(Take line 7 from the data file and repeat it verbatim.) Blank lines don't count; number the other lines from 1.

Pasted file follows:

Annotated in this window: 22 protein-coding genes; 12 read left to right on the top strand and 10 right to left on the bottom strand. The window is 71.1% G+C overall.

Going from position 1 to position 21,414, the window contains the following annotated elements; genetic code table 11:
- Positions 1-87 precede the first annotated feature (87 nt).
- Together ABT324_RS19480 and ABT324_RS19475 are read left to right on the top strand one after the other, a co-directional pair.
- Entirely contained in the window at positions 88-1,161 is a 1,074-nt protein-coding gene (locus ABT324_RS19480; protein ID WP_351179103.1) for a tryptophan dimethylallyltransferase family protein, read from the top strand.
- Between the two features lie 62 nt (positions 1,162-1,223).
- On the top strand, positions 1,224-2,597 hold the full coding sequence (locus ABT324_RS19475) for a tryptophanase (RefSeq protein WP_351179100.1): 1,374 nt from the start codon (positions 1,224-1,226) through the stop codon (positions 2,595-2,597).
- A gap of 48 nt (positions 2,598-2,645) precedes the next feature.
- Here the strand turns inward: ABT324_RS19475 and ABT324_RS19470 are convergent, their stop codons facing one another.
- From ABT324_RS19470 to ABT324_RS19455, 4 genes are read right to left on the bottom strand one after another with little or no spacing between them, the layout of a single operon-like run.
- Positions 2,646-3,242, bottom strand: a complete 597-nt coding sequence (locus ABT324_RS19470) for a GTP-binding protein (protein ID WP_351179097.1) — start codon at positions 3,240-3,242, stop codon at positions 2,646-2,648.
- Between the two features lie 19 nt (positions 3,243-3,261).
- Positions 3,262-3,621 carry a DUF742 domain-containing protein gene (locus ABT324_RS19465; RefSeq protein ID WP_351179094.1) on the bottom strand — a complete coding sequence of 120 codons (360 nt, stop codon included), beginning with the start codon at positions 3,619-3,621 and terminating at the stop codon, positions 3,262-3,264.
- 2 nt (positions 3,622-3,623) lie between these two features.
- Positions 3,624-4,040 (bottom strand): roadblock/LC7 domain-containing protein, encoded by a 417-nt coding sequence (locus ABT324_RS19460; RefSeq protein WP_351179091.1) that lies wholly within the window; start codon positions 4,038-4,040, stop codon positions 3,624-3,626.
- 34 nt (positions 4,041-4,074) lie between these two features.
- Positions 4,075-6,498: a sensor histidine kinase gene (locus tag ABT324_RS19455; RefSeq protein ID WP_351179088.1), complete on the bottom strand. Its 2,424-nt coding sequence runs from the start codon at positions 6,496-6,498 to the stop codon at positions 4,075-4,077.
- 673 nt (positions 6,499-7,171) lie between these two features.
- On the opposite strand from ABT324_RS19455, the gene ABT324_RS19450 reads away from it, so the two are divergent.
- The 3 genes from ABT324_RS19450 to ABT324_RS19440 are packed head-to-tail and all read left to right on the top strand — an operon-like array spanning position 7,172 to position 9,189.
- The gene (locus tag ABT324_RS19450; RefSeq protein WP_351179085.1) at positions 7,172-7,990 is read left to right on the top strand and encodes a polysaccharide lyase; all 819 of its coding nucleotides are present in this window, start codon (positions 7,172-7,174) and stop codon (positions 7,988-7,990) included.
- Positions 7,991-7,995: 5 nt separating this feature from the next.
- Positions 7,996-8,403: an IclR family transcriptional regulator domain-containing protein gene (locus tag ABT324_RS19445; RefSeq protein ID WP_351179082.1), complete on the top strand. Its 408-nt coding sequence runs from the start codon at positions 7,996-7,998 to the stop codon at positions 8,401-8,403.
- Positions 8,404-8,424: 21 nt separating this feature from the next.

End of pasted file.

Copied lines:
- On the top strand, positions 1,224-2,597 hold the full coding sequence (locus ABT324_RS19475) for a tryptophanase (RefSeq protein WP_351179100.1): 1,374 nt from the start codon (positions 1,224-1,226) through the stop codon (positions 2,595-2,597).